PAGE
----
Linux Tricks Cheatsheet

Password Generators

# pwgen
$ brew install pwgen            # MacOS
$ sudo dnf install pwgen        # Fedora
$ pwgen 12
sei9AhPiokai jaezooThahn4 yahghooCh5ha uquiCh7soog0 Pahthe0fe5Ku owaht4xooPhu
eet2eijeeT6E Chie8oz1Enee Piemu7pi1uqu TheebohNg8se eil2AhNeiF2s WueGh8guoxie

# apg
$ sudo dnf install apg          # Fedora
$ apg -n 3 -m 12 -M SNCL        # pronounceable
$ apg -a 1 -n 3 -m 12 -M SNCL   # random

# gpg
$ brew install gpg              # MacOS
$ sudo dnf install gpg          # Fedora
$ gpg --gen-random --armor 1 14

tree Directory Viewer

dnf Useful Commands

Fedora package installer DNF

$ sudo dnf install httpd                            # install httpd
$ sudo dnf install httpd-manual -y                  # assume yes
$ sudo dnf dnf check-update                         # check for available updates
$ sudo dnf update                                   # update installed packages
$ sudo dnf install unbound-1.4.20-28.el7.x86_64.rpm # install local package
$ sudo dnf remove httpd                             # remove package
$ sudo dnf reinstall httpd -y                       # reinstall package
$ sudo dnf search php                               # search for a package
$ sudo dnf provides /etc/httpd/conf/httpd.conf      # which package provides the file
$ sudo dnf provides httpd                           # which package provides 'http'
$ sudo dnf info httpd                               # package info
$ sudo dnf repoquery --list httpd                   # list the files installed by package
$ sudo dnf history                                  # installation history
$ sudo dnf history info 13                          # what did install 13 do
$ sudo dnf history undo 13 -y                       # undo install 13
$ sudo dnf history redo 13 -y                       # redo install 13
$ sudo dnf list installed                           # list installed packages
$ sudo dnf grouplist                                # list which groups are available, installed, not-installed.
$ sudo dnf groupinfo "System Tools"                 # what is installed by this group

Terminal Pagers

Stolen from the Fedora Magazine: 5 cool terminal pages post.

$ more --help                   # trusty original with limited features
$ more <file>                   #
$ more <file1> <file2> <file3>  # ':n' next file, ':p' previous file

$ less --help                   # many features
$ less <file>                   #
$ less <file1> <file2> <file3>  # ':n' next file, ':p' previous file, ':e' new file

$ most --help                   # good for 'wide' files
$ most <file>                   # screens: 'ctl-x 2' split, 'ctl-x 1' close , 'ctl-x o' switch
$ most <file1> <file2> <file3>  # split-screen and ':n' next file, ':p' previous file

$ pspg --help                   # table friendly pager
$ cat t.csv
$ cat t.csv | pspg --csv

mysql> pager pspg;              # replace less or more as pager
$ export PAGER=pspg; mycli ...  # MySQL CLI example
$ export PAGER=pspg; pgcli ...  # PostgreSQL CLI example

Cat File Tricks

$ cat -n <filename>                      # adds line number prefix
$ cat -e <filename>                      # shows crlf ending (Unix, DOS, MacOS)
$ cat -n <filename> | head -5            # (beginning) first 5 lines
$ cat -n <filename> | tail -5            # (ending) last 5 lines
$ cat -n <filename> | tail -10 | head -5 # (middle) first 5 of last 10 lines

Grep File Tricks

$ cat flintstones.yaml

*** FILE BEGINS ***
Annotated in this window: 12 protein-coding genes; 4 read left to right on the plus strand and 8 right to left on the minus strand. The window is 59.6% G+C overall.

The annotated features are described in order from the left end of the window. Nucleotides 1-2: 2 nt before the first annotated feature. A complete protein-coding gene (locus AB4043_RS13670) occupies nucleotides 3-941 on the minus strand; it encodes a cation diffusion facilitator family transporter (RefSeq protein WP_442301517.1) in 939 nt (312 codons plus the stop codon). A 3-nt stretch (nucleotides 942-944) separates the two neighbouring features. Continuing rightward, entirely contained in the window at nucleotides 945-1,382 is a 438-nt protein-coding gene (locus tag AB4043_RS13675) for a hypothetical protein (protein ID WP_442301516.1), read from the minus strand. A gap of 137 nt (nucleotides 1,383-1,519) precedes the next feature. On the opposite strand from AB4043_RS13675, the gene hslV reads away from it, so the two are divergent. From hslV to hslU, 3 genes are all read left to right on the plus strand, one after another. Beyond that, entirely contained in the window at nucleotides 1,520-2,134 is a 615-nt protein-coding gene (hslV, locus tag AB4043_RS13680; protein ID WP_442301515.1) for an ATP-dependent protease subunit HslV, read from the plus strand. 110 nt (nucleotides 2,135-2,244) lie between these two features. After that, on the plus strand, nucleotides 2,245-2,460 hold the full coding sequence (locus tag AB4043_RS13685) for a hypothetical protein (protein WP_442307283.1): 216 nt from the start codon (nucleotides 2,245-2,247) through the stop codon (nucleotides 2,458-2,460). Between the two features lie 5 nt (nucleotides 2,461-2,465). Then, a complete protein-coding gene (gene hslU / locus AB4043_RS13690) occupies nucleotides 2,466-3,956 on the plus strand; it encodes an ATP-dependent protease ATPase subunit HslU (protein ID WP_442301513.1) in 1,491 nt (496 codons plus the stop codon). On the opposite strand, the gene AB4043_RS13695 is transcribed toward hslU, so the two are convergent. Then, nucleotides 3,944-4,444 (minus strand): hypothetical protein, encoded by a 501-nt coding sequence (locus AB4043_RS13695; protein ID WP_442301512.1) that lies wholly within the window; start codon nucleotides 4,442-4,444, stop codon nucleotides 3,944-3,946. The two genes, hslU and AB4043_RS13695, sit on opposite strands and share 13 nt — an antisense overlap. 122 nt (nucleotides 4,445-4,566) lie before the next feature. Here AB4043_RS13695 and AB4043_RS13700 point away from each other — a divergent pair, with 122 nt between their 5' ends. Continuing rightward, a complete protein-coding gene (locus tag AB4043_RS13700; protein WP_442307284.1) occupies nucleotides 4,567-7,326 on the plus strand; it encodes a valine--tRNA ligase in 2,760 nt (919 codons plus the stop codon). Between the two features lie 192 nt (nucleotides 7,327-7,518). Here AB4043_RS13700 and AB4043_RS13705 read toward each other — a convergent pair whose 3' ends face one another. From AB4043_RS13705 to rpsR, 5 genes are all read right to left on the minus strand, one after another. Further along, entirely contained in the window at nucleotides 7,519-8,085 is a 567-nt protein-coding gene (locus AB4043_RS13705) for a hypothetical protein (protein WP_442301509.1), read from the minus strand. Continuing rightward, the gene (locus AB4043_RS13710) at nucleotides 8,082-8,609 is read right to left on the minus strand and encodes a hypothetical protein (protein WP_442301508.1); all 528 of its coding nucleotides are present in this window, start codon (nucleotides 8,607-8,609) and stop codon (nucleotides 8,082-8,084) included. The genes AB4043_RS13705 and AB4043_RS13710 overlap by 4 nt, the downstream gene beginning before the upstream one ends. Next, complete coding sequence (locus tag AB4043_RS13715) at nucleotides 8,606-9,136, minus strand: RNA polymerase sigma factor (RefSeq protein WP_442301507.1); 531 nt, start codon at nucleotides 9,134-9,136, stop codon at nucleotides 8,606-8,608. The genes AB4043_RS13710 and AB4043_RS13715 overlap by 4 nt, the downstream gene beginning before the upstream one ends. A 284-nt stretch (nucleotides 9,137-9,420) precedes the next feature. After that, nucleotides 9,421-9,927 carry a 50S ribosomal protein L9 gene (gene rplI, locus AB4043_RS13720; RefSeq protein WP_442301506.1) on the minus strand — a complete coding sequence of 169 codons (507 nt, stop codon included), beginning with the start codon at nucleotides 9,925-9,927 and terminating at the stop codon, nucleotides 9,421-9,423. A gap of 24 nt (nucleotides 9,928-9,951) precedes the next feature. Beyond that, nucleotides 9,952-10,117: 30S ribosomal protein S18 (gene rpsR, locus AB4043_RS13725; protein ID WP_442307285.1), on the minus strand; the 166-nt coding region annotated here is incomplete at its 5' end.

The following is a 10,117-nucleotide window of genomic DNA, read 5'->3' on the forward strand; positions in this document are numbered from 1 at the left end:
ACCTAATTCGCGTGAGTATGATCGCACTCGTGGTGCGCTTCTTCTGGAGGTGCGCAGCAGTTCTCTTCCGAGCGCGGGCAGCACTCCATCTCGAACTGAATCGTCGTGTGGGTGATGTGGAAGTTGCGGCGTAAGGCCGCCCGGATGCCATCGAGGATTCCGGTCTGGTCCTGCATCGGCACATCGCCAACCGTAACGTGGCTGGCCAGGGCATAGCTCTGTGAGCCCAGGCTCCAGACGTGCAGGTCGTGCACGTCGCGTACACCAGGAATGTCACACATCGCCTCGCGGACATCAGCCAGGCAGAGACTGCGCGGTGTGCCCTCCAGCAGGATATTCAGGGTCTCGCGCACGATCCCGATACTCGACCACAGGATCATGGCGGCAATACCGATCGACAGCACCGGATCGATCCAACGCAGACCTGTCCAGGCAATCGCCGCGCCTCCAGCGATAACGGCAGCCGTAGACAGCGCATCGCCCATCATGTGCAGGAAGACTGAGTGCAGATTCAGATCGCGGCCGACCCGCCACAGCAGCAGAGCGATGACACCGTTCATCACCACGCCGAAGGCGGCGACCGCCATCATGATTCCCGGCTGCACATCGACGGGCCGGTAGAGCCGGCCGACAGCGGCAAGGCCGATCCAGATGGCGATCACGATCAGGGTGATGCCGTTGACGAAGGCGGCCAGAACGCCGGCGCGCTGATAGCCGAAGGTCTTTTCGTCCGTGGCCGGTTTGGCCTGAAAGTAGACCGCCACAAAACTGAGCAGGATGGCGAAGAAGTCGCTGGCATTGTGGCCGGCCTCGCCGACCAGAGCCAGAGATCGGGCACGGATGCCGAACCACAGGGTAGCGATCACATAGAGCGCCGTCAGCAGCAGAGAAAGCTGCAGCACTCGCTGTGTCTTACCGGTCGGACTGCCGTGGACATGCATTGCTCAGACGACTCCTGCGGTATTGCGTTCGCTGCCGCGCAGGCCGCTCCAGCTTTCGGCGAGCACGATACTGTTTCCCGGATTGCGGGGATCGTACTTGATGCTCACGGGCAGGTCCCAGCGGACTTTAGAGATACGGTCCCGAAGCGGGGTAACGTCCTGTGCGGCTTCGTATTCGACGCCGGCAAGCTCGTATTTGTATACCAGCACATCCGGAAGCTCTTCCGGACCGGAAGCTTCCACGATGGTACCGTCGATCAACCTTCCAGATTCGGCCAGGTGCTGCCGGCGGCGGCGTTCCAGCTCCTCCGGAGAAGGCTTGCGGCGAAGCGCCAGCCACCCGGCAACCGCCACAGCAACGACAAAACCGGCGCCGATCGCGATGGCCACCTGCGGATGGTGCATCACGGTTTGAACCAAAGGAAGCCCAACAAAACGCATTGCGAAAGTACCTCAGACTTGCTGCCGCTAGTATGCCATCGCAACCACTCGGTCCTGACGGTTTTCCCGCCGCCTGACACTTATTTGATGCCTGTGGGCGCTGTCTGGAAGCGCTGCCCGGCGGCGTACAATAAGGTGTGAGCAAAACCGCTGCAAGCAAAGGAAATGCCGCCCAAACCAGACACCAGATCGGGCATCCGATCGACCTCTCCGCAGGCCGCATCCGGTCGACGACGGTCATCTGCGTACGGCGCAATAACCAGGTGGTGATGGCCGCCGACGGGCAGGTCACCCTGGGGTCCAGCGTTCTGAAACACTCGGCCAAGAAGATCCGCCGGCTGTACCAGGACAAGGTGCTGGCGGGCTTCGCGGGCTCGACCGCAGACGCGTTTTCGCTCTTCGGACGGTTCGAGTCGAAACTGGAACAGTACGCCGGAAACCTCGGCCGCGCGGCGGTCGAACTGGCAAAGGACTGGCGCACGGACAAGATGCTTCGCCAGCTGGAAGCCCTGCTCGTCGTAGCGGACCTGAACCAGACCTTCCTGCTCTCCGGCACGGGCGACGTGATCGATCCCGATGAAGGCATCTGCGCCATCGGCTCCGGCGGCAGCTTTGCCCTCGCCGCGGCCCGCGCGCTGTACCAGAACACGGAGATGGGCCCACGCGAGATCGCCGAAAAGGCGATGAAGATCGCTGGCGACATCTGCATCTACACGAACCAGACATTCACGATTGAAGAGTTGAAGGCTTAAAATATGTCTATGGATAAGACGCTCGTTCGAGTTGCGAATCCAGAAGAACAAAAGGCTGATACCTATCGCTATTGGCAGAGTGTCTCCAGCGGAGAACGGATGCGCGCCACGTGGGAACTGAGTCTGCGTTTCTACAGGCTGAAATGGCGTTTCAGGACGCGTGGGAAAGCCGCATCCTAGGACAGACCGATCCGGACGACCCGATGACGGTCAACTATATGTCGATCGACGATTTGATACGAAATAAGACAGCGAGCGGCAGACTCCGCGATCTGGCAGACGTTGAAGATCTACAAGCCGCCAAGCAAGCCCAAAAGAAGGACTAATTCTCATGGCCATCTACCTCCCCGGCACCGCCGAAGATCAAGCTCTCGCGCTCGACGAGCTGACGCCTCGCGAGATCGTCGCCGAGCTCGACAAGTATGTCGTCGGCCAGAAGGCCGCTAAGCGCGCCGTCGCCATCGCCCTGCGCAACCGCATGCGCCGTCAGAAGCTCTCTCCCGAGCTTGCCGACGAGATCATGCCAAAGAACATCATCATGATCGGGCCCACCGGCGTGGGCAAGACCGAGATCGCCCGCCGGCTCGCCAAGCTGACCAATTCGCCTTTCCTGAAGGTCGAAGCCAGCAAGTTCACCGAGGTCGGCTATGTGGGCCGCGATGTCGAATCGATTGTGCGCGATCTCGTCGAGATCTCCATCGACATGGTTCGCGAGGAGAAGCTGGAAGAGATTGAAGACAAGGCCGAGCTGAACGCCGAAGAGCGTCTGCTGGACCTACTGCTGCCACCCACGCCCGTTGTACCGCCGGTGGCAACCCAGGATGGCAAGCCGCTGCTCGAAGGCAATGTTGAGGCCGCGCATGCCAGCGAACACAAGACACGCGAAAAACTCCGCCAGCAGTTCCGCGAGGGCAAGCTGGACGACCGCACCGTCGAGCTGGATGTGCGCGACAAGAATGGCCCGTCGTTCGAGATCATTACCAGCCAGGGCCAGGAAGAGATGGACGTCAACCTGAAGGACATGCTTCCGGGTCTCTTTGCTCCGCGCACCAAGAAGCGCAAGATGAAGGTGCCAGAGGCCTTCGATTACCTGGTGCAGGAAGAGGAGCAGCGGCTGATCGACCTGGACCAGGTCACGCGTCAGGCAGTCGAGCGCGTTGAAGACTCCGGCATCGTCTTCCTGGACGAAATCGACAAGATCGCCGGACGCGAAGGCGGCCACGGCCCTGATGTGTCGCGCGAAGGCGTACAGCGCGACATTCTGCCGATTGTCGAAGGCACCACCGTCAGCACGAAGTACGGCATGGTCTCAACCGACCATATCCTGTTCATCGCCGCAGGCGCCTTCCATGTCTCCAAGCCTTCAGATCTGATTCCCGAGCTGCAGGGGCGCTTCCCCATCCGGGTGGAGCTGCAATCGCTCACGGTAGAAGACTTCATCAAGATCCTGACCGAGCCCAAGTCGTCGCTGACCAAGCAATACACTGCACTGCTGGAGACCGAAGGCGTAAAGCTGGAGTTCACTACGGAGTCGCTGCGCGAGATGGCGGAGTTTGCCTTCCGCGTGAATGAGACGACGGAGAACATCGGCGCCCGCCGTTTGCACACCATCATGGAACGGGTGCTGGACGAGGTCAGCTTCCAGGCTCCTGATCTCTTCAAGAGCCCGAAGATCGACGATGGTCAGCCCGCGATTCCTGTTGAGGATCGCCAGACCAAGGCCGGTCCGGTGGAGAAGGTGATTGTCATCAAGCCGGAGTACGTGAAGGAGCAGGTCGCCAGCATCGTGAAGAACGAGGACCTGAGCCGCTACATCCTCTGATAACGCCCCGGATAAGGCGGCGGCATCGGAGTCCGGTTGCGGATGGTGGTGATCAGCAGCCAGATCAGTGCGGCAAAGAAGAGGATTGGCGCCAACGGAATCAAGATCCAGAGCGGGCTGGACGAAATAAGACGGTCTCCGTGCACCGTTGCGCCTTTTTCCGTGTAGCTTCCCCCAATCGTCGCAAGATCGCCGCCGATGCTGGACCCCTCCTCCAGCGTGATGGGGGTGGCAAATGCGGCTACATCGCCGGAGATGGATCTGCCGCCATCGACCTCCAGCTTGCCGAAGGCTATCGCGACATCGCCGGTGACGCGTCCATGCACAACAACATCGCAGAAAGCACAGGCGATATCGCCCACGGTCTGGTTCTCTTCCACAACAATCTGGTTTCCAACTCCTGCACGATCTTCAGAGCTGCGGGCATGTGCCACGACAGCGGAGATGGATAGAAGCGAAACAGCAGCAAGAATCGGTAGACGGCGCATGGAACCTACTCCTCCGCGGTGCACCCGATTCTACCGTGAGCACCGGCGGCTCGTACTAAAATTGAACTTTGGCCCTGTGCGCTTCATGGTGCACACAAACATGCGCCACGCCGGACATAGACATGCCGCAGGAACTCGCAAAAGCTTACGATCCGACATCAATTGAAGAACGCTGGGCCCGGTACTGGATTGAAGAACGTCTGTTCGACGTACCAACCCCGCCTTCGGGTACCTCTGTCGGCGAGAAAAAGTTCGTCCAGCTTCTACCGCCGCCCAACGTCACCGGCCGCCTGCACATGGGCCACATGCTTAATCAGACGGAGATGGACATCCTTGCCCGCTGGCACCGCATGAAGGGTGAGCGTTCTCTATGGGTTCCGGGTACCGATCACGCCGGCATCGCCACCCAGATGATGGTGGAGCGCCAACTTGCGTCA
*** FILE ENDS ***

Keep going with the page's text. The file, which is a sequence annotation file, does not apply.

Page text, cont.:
family: flintstones
  - Name: Fred
    Age: 35
    Gender: male
  - Name: Wilma
    Age: 25
    Gender: female
  - Name: Pebbles
    Age: 1
    Gender: female
  - Name: Dino
    Age: 5
    Gender: male

$ grep Fred flintstones.yaml
  - Name: Fred

$ grep Name flintstones.yaml
  - Name: Fred
  - Name: Wilma
  - Name: Pebbles
  - Name: Dino

$ grep "Name|Age" flintstones.yaml    # no output
$ grep -E "Name|Age" flintstones.yaml # Extended (a.k.a egrep)
  - Name: Fred
    Age: 35
  - Name: Wilma
    Age: 25
  - Name: Pebbles
    Age: 1
  - Name: Dino
    Age: 5

$ grep Age flintstones.yaml -A 1     # one line After match
    Age: 35
    Gender: male
    Age: 25
    Gender: female
    Age: 1
    Gender: female
    Age: 5
    Gender: male

$ grep Age flintstones.yaml -B 1     # one line Before match
  - Name: Fred
    Age: 35
  - Name: Wilma
    Age: 25
  - Name: Pebbles
    Age: 1
  - Name: Dino
    Age: 5

$ grep Age flintstones.yaml -C 1     # one line Context (before/after) match
  - Name: Fred
    Age: 35
    Gender: male
  - Name: Wilma
    Age: 25
    Gender: female
  - Name: Pebbles
    Age: 1
    Gender: female
  - Name: Dino
    Age: 5
    Gender: male

JSON, YAML File Filtering

  • jq is a lightweight command-line JSON processor, similar to sed.

  • yq is a Python command-line (jq wrapper) YAML/XML processor.

# Installation
$ sudo dnf install jq      # Fedora
$ brew install jq          # MacOS
$ pip install yq           # Python
$ winget install jqlang.jq # Windows

# Command Line examples
$ echo '{"fruit":{"name":"apple","color":"green","price":1.20}}' | jq '.' # pretty-print
  "fruit": {
    "name": "apple",
    "color": "green",
    "price": 1.2

# Get International Space Station Current Location
$ curl | jq '.' # pretty-print HTTP response
  "message": "success",
  "iss_position": {
    "longitude": "103.2534",
    "latitude": "-44.3309"
  "timestamp": 1719322950
# Installation
# Linux
$ VERSION=v4.43.1
$ BINARY=yq_linux_amd64
$ sudo wget${VERSION}/${BINARY} -O /usr/bin/yq
$ sudo chmod +x /usr/bin/yq

$ brew install yq                  # MacOS
$ winget install --id MikeFarah.yq # Windows

# Command Line examples
$ echo '{"fruit":{"name":"apple","color":"green","price":1.20}}' | yq '.'
{"fruit": {"name": "apple", "color": "green", "price": 1.20}}

# Get International Space Station Current Location
$ curl | yq '.' # pretty-print HTTP GET response
{"message": "success", "iss_position": {"longitude": "103.9546", "latitude": "-44.0234"}, "timestamp": 1719322960}

XML, HTML File Filtering

# Installation
$ sudo dnf install xq                               # Fedora
$ brew install xq                                   # MacOS
$ curl -sSL | sudo bash   # Linux, installs into /usr/local/bin

# Command Line example
$ curl -s | xq
<?xml version="1.0" encoding="UTF-8"?>
  <body>Don't forget me this weekend!</body>